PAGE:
Actually, on Goodreads, someone reviewed both works at 5 stars at the time of this writing, so I can attest this method works wonders. Just make sure you have the right people reading the work.

If a Steeler fan reads Northern Knights and Swords of Destiny, they might not take kindly to the allegory of the antagonists dressing in black and yellow and one of the main antagonist’s name being King Rooney, but hey, it’ll happen.


Blog, Blog, and Blog

Yeah, if you’re an author right now and you don’t have a blog, I suggest you stop reading this, log onto WordPress and create one.

Create a blog that can get indexed by Google, so don’t do a free or anything like that. My Wealthy Affiliate link can give you up to two sites, both subdomains, but you have complete access to with it, so you can always build content the way you want it and pay for the actual site hosting later.

If you don’t have a blog, you aren’t gaining exposure, plain and simple. You need to have exposure if you plan on selling your books.

You can also blog about anything you want, as long as it’s in a narrow niche.

Maybe your book contains messages that you’re passionate on. You can blog about those.

You might model your blog after mine and help writers.

You can talk about the writing process, how to market books, whatever you want, just stay in your niche.


Link Your Blog

We all have social media, so creating a Facebook Page, Twitter Page, Google + Page (for now), and Pinterest should be a must.

Also, if you want to treat your writing like an actual business and connect with other writers, linking your blog to a LinkedIn page isn’t half-bad either.

Some people prefer to receive a blog via email, so always have an email signup sheet on your blog, too.

I make sure everything is shared on these social media sites.

I don’t spend too much time sharing my blog to social media; maybe one or two shares throughout the day blog-wise, because it won’t work miracles. It will, however, give you a few bonus readers.


Make Your Product Professional

Look at my covers; they’re both professionally designed.

I did that on purpose.

My product already looks higher-quality than half the books over at Amazon because I took the time and spent $85 and $95 on the covers of Northern Knights and Swords of Destiny, respectively.

I researched and even bought a course in self-editing which also enhanced my writing tenfold, called the Jerry Jenkins’ Writers Guild. Excellent tool and enrollment is always limited. It completely changed my once amateur, and I mean amateur, writing style within six months.

The product works wonders and I advise you all to invest your money into writing courses. You’ll thank yourself one day when you do make full-time income writing.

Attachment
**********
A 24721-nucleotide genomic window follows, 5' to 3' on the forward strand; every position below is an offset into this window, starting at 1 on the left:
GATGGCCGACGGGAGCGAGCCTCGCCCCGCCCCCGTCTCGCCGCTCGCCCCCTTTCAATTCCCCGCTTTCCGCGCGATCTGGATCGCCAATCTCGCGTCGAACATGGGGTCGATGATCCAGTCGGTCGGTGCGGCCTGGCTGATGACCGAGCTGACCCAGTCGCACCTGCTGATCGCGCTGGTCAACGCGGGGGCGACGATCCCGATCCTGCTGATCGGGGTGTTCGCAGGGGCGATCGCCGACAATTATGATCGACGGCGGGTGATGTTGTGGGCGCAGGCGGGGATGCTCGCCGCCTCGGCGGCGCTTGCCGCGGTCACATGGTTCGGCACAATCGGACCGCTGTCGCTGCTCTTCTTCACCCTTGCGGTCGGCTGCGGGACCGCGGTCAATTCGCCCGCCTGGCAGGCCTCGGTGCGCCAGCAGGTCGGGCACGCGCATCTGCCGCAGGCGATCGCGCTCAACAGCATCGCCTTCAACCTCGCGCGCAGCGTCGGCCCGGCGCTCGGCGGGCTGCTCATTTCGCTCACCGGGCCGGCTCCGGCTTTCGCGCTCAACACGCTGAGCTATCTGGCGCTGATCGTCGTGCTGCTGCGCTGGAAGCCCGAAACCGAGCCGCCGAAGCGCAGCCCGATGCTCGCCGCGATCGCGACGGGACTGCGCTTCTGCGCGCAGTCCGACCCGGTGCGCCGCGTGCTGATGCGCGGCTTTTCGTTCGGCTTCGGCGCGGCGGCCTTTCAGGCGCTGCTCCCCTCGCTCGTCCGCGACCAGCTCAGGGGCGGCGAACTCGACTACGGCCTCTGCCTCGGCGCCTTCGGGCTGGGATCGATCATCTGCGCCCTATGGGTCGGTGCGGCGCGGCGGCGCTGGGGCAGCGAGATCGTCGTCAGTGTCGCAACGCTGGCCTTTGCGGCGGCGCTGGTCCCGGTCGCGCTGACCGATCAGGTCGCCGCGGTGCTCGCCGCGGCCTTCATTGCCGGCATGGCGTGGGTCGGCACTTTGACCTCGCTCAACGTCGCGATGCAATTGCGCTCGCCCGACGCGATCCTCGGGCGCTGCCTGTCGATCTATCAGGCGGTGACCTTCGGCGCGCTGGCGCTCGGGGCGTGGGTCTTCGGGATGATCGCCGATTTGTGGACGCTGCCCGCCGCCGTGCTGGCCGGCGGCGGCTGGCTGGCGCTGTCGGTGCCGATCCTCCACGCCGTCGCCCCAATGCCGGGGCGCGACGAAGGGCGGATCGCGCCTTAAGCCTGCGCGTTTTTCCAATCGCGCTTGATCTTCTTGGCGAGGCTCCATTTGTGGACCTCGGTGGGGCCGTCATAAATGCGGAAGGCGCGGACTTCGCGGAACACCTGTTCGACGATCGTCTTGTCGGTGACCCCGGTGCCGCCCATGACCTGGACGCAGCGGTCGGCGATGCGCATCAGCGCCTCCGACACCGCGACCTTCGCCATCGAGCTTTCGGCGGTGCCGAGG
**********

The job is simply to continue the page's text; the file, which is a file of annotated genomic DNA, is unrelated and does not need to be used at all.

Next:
If you look in my books, there may be a typo or two, as even traditionally published bestsellers contain them, but there aren’t many.

I took the time and edited my work. Months. In Northern Knights’ case, a couple years since it was my first work and I made more mistakes than one can count to infinity.

I formatted my work, double, and triple-checked to make sure it was correct.

I took my time, knowing I’d rather upload a high-quality product as opposed to a low-quality one.

I didn’t make the mistake most rookie indies make and rush to publish as those mistakes can be fatal to a career before it even begins.

No, I spent about nine months reading up on the entire publishing process the second I decided to publish the work myself and treat my books like a business.


Sink or Swim?

It’s true that most indies will ultimately fail, but the ones who fail wouldn’t have had they taken their time to build credibility.

The reason why most indies average $500 in royalties per year is because they refuse to do anything beyond uploading a book and watching a blank sales report page.

They fail to underestimate that this is a job and must be treated as such. Put it this way; if you went to your day job and just sat there would you succeed?

Of course not.

Some might argue that they took a lot of time writing their work and getting it published so they deserve to make money, right?

If you’re an indie-author, you’re a business owner, like it or not. Business owners invest a lot of money up front into their businesses. They work twelve to sixteen-hour days in that first year and many times into their second year. They invest a lot of money and they lose even more money.

Heck, many might be teetering on bankruptcy.

All those successful people some of us hate on, most of them lived on a prayer once upon a time.
But they built their credibility and ultimately their business empire.

Building a business and succeeding in your own business is something ANYBODY can do, but you have to be willing to put in the work most don’t want to do.

And that will be the deciding factor on building your business; on building your credibility as an indie-author.

Invest, invest, invest, and create the highest-quality product you can and succeed even if it means sacrificing a once healthy bank account or shortchange yourself and watch your dreams slip.

The choice is yours and I want you to take the high route.

I want you to enjoy success in this field for years to come.